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Transcutaneous Electrical Nerve Stimulation (TENS) for chronic low back pain (CLBP)

CMS issued a Medicare National Coverage Determination (NCD) on June 8, 2012 that allows coverage of Transcutaneous Electrical Nerve Stimulation (TENS) for chronic low back pain (CLBP) only when the patient is enrolled in an approved clinical study within three years after the publication of this decision (i.e., June 8, 2015) under coverage with evidence development (CED) that meets the criteria outlined below. 1

  1. The beneficiary is enrolled in an approved clinical study meeting all of the requirements below. The study must address one or more aspects of the following questions in a randomized, controlled design using validated and reliable instruments. This can include randomized crossover designs when the impact of prior TENS use is appropriately accounted for in the study protocol.
    1. Does the use of TENS provide clinically meaningful reduction in pain in Medicare beneficiaries with CLBP?
    2. Does the use of TENS provide a clinically meaningful improvement of function in Medicare beneficiaries with CLBP?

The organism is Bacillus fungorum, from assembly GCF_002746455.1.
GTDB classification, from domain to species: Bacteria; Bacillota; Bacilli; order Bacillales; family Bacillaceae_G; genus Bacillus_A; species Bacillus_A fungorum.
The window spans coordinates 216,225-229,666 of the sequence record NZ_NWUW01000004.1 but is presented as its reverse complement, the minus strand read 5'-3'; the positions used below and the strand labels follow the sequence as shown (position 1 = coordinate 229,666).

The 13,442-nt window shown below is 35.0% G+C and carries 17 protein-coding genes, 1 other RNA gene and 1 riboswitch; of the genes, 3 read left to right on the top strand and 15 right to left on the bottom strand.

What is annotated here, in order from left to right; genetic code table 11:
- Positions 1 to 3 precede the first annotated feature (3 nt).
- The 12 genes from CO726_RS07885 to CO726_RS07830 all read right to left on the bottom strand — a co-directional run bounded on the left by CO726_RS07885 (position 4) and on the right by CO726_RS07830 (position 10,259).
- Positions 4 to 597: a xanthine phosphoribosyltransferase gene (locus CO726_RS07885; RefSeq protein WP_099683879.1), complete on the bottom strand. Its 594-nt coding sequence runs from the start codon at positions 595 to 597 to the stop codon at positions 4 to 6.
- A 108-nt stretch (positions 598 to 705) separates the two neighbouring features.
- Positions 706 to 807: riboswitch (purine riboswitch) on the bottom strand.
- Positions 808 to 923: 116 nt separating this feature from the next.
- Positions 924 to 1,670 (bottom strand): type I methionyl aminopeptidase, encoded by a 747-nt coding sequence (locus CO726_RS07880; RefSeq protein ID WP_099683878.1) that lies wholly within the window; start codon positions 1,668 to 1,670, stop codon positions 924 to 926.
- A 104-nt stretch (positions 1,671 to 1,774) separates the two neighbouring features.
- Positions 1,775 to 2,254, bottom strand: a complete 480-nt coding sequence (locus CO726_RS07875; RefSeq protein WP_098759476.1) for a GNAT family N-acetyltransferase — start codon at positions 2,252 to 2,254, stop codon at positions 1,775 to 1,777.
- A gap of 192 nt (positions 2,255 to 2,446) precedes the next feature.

3. Does the use of TENS impact the utilization of other medical treatments or services used in the medical management of CLBP?
  2. These studies must be designed so that the patients in the control and comparison groups receive the same concurrent treatments and either sham (placebo) TENS or active TENS intervention.

The results of additional clinical research may potentially provide sufficient evidence to inform future NCDs on the topic. CMS will maintain a list of all approved studies and post that list on this website.

Currently, no clinical studies involving TENS for the treatment of CLBP have been approved by CMS.

For more details and guidance on the development of a clinical trial for the use of TENS in CLBP, go to http://www.cms.gov/medicare-coverage-database/details/nca-decision-memo.aspx?NCAId=256



1 CLBP, for the purposes of this decision, is defined as an episode of low back pain that has persisted for three months or longer, and is not a manifestation of a clearly defined and generally recognizable primary disease entity (e.g., cancer, multiple sclerosis and rheumatoid arthritis).